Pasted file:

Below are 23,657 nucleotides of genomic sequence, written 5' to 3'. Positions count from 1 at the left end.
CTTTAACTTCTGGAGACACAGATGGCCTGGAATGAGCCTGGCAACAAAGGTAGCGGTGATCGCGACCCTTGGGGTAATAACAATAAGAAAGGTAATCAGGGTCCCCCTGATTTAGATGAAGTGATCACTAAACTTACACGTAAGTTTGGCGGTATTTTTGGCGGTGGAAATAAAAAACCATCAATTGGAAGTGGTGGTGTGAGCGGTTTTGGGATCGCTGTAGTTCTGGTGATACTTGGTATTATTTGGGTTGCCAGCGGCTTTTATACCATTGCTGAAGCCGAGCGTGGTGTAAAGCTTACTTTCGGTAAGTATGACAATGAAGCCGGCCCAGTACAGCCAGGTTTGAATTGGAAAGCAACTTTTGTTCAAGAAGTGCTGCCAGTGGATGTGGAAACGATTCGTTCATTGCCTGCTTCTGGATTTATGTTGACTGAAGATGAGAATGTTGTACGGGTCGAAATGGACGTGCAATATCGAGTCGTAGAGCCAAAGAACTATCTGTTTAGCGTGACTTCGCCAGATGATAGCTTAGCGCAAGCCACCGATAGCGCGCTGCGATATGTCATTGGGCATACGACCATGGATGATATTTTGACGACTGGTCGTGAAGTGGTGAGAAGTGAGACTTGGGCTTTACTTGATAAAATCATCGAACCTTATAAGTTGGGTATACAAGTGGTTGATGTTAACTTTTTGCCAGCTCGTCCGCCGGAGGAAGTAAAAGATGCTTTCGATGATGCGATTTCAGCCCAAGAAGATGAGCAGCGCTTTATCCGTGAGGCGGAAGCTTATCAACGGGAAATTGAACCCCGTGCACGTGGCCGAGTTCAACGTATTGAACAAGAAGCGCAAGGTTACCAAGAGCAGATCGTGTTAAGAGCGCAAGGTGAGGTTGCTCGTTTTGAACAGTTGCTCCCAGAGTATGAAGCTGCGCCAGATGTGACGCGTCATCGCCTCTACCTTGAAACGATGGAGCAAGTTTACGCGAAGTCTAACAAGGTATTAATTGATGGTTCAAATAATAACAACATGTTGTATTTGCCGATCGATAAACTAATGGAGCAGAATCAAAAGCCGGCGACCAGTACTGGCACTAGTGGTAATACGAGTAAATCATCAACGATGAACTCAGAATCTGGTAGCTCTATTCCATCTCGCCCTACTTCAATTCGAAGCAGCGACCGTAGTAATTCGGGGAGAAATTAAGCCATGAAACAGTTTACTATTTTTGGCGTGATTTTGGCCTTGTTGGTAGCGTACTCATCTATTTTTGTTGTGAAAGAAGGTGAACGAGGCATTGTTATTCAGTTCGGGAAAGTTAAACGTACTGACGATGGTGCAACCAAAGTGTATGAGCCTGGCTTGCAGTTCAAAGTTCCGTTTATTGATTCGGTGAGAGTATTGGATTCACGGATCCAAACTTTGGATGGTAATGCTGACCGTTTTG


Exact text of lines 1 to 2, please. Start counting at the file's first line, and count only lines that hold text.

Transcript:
Below are 23,657 nucleotides of genomic sequence, written 5' to 3'. Positions count from 1 at the left end.
CTTTAACTTCTGGAGACACAGATGGCCTGGAATGAGCCTGGCAACAAAGGTAGCGGTGATCGCGACCCTTGGGGTAATAACAATAAGAAAGGTAATCAGGGTCCCCCTGATTTAGATGAAGTGATCACTAAACTTACACGTAAGTTTGGCGGTATTTTTGGCGGTGGAAATAAAAAACCATCAATTGGAAGTGGTGGTGTGAGCGGTTTTGGGATCGCTGTAGTTCTGGTGATACTTGGTATTATTTGGGTTGCCAGCGGCTTTTATACCATTGCTGAAGCCGAGCGTGGTGTAAAGCTTACTTTCGGTAAGTATGACAATGAAGCCGGCCCAGTACAGCCAGGTTTGAATTGGAAAGCAACTTTTGTTCAAGAAGTGCTGCCAGTGGATGTGGAAACGATTCGTTCATTGCCTGCTTCTGGATTTATGTTGACTGAAGATGAGAATGTTGTACGGGTCGAAATGGACGTGCAATATCGAGTCGTAGAGCCAAAGAACTATCTGTTTAGCGTGACTTCGCCAGATGATAGCTTAGCGCAAGCCACCGATAGCGCGCTGCGATATGTCATTGGGCATACGACCATGGATGATATTTTGACGACTGGTCGTGAAGTGGTGAGAAGTGAGACTTGGGCTTTACTTGATAAAATCATCGAACCTTATAAGTTGGGTATACAAGTGGTTGATGTTAACTTTTTGCCAGCTCGTCCGCCGGAGGAAGTAAAAGATGCTTTCGATGATGCGATTTCAGCCCAAGAAGATGAGCAGCGCTTTATCCGTGAGGCGGAAGCTTATCAACGGGAAATTGAACCCCGTGCACGTGGCCGAGTTCAACGTATTGAACAAGAAGCGCAAGGTTACCAAGAGCAGATCGTGTTAAGAGCGCAAGGTGAGGTTGCTCGTTTTGAACAGTTGCTCCCAGAGTATGAAGCTGCGCCAGATGTGACGCGTCATCGCCTCTACCTTGAAACGATGGAGCAAGTTTACGCGAAGTCTAACAAGGTATTAATTGATGGTTCAAATAATAACAACATGTTGTATTTGCCGATCGATAAACTAATGGAGCAGAATCAAAAGCCGGCGACCAGTACTGGCACTAGTGGTAATACGAGTAAATCATCAACGATGAACTCAGAATCTGGTAGCTCTATTCCATCTCGCCCTACTTCAATTCGAAGCAGCGACCGTAGTAATTCGGGGAGAAATTAAGCCATGAAACAGTTTACTATTTTTGGCGTGATTTTGGCCTTGTTGGTAGCGTACTCATCTATTTTTGTTGTGAAAGAAGGTGAACGAGGCATTGTTATTCAGTTCGGGAAAGTTAAACGTACTGACGATGGTGCAACCAAAGTGTATGAGCCTGGCTTGCAGTTCAAAGTTCCGTTTATTGATTCGGTGAGAGTATTGGATTCACGGATCCAAACTTTGGATGGTAATGCTGACCGTTTTG